The United States has long promised to ensure trade in humanitarian goods for countries under its economic sanctions. Yet the Trump administration's maximum pressure campaign against Iran is rendering these legal exemptions unworkable in practice.
Latest in Sanctions
The United States has taken several escalatory steps in recent months to suspend delivery of F-35 fighter jets to Turkey. If the dispute escalates and the U.S. cancels the transfer or removes Turkey from the F-35 production program, a range of legal issues could result.
The latest move in the Trump administration's pressure campaign is more bark than bite.
The U.S. Names the Iranian Revolutionary Guard a Terrorist Organization and Sanctions the International Criminal Court
These measures reflect broader trends of growing U.S. reliance on targeted sanctions—including going after named individuals—as means for addressing broader foreign and security challenges.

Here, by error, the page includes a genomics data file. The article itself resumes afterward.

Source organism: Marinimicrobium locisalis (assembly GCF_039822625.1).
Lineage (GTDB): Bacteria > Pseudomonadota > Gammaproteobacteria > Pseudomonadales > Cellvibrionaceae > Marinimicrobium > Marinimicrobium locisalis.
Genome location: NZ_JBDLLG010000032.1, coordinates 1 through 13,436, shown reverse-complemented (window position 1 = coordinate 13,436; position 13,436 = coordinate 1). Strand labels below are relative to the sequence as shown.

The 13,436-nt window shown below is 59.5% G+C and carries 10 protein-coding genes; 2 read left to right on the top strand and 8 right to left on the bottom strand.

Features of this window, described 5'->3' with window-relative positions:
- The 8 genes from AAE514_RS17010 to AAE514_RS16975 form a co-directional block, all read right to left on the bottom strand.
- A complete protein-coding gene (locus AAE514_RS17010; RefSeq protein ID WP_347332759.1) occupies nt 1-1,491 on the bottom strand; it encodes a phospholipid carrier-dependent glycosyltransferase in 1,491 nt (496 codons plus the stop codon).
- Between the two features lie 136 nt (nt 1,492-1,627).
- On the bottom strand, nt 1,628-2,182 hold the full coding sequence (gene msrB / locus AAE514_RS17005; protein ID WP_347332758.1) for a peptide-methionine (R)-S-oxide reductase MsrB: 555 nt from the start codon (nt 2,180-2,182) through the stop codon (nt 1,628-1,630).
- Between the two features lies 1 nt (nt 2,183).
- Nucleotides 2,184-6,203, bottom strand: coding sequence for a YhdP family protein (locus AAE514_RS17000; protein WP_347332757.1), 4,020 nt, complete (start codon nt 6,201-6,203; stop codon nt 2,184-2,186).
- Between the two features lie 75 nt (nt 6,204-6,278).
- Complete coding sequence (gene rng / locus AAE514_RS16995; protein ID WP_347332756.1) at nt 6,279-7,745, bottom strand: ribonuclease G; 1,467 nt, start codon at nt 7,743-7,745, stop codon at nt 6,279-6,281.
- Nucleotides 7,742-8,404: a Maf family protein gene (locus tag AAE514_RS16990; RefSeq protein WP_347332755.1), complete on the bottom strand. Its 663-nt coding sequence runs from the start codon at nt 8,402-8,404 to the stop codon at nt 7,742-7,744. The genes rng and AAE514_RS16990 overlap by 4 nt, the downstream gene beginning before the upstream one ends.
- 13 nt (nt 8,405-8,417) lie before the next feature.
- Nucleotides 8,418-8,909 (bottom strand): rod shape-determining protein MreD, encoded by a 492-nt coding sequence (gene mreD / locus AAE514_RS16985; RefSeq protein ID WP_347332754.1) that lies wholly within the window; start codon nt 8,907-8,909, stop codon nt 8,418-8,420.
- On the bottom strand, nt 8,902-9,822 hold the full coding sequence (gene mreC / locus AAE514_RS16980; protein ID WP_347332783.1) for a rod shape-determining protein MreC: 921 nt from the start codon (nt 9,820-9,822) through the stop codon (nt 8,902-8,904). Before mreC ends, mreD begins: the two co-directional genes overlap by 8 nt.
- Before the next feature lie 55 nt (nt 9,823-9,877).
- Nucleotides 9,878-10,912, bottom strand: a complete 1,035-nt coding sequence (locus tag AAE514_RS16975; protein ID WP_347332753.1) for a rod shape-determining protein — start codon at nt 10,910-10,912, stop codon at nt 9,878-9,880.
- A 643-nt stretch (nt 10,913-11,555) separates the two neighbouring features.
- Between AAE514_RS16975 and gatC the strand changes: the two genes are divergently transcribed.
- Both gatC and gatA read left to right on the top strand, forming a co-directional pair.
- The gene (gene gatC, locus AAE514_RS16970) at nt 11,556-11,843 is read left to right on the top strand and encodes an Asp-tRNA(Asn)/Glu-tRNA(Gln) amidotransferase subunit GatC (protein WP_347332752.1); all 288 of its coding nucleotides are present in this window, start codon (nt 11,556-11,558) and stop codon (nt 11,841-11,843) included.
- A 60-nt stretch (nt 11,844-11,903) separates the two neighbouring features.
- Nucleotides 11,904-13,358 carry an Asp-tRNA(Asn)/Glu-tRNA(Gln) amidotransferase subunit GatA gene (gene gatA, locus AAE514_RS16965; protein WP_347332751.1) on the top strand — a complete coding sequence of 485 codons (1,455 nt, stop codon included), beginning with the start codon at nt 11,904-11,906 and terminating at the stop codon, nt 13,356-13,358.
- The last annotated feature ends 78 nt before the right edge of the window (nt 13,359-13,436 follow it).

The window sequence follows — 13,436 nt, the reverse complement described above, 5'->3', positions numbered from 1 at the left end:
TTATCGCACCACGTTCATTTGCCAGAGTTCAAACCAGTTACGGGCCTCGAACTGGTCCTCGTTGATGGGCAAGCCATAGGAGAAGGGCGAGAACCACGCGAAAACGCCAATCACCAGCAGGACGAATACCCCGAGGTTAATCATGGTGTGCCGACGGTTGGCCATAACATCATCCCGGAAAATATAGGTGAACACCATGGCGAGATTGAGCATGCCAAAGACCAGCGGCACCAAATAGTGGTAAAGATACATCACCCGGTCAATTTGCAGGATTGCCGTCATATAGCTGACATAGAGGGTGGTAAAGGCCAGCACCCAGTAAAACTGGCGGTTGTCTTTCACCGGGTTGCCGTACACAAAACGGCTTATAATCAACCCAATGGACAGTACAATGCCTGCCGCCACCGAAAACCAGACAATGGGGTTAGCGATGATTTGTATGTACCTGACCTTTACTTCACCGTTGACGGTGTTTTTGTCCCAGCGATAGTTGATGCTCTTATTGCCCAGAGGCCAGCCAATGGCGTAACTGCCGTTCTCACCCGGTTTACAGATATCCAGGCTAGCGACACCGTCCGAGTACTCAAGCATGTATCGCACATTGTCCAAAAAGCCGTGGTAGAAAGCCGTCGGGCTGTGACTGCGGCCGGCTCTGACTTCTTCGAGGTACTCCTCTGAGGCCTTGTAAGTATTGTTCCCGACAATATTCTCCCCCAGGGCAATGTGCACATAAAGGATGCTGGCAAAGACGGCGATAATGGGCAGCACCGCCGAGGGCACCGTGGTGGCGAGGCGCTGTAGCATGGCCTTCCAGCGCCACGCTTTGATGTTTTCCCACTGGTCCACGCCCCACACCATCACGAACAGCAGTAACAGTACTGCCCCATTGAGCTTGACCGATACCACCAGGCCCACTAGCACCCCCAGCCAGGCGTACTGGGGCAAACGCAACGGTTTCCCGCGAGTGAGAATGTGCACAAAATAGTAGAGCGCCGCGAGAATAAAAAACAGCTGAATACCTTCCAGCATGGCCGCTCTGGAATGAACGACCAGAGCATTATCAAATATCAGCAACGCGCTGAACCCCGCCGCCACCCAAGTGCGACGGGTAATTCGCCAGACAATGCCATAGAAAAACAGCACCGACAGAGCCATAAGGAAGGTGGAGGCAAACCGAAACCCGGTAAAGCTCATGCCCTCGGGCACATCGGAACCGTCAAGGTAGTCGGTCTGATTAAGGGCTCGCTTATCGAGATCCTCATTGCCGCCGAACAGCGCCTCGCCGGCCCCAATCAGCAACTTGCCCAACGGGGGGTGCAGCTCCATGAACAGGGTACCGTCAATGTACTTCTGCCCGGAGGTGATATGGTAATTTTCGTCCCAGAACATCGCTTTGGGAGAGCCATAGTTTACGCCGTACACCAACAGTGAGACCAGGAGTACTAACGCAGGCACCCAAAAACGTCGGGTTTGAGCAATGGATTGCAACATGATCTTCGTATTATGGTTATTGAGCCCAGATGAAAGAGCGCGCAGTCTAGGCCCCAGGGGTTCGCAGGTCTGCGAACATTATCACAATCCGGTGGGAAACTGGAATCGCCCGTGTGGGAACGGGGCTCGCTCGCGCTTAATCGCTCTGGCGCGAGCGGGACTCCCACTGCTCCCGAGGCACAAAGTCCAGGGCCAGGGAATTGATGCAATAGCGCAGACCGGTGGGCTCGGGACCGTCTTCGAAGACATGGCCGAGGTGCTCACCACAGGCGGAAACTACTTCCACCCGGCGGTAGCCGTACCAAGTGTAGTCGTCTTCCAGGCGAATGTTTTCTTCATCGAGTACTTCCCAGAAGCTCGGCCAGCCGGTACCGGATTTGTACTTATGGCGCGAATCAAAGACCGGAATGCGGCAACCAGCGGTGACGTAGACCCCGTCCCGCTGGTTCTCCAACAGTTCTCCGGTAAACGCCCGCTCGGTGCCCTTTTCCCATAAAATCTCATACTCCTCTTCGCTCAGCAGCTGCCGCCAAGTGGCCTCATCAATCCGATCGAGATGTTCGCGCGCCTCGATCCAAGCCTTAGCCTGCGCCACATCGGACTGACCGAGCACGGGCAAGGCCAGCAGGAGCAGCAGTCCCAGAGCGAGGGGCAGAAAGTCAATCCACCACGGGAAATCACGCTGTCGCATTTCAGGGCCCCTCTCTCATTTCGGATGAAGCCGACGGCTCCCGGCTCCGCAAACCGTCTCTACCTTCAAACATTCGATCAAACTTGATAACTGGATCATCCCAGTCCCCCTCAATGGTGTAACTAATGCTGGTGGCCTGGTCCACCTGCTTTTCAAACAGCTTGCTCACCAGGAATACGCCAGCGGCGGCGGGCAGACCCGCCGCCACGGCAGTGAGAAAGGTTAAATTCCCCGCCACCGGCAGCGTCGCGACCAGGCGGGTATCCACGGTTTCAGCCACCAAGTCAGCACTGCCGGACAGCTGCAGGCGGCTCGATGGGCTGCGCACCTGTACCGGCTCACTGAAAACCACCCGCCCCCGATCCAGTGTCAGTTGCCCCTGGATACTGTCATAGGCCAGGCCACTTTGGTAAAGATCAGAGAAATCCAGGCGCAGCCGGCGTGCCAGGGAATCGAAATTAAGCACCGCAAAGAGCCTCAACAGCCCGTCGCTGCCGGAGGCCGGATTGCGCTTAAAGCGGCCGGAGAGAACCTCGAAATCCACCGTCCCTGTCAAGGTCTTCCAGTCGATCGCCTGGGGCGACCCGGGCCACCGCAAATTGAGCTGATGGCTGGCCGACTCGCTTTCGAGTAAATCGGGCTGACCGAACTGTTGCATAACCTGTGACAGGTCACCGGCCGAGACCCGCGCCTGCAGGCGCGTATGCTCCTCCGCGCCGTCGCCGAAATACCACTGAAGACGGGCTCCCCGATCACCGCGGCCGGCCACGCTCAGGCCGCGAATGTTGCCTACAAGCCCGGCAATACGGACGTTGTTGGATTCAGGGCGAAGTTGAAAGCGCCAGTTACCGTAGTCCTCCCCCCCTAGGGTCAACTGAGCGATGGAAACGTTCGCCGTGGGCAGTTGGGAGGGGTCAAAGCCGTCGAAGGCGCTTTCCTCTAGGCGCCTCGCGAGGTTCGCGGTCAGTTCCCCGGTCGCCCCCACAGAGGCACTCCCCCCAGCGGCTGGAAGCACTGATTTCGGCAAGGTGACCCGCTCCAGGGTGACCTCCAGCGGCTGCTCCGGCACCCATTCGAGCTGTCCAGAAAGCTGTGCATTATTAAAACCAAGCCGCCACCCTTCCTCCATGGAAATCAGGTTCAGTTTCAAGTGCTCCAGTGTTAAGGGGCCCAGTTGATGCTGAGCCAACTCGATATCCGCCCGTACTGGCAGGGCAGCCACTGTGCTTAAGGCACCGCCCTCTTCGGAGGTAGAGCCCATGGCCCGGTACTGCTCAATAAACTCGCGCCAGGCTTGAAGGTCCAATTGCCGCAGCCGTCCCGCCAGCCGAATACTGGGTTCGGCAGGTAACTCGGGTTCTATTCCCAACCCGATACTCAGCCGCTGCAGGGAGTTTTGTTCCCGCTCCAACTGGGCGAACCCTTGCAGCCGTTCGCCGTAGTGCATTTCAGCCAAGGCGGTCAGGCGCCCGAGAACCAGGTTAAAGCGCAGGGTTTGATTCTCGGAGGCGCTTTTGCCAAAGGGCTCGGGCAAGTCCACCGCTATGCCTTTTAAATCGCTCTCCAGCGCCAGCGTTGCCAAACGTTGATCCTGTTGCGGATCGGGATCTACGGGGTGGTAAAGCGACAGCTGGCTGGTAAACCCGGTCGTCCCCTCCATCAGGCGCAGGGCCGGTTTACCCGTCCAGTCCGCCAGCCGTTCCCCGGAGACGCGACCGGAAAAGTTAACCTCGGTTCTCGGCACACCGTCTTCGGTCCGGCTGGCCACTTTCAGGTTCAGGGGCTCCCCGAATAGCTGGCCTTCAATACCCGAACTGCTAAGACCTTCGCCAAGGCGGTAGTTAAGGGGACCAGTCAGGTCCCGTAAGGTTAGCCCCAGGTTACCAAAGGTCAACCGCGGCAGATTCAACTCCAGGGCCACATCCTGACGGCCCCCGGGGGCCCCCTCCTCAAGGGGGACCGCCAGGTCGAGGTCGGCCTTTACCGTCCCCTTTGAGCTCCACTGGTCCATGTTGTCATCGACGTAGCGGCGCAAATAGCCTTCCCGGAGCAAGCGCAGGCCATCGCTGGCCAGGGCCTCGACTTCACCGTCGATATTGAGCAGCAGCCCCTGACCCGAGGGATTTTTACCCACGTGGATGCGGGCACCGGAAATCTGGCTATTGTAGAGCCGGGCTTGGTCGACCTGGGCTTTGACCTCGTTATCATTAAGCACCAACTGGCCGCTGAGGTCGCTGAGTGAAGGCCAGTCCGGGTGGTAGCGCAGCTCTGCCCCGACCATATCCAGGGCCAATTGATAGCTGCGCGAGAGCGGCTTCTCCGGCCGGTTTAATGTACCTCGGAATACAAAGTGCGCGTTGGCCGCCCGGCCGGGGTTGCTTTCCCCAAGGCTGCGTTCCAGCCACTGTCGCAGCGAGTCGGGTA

The emergence of a financial intermediary vehicle that exists beyond the U.S. financial system has potentially adverse implications for U.S. sanctions policy.
As Congress signals interest in harsh elections interference sanctions before the midterms, one particular bill warrants deeper analysis: the bipartisan Defending Elections from Threats by Establishing Redlines Act of 2018.
There’s not much new in the sanctions the Trump administration finally levied against Russia on March 15.
A recent piece in the Fordham Law Review assesses the constitutionality of President Barack Obama’s Iran sanctions waivers in the context of Youngstown v. Sawyer.
In light of the Office of Foreign Assets Control's Nov. 20 identification of those connected to the Iran Revolutionary Guard Corps printing of counterfeit Yemeni money, there are two actors worth paying attention to: Iran and the EU.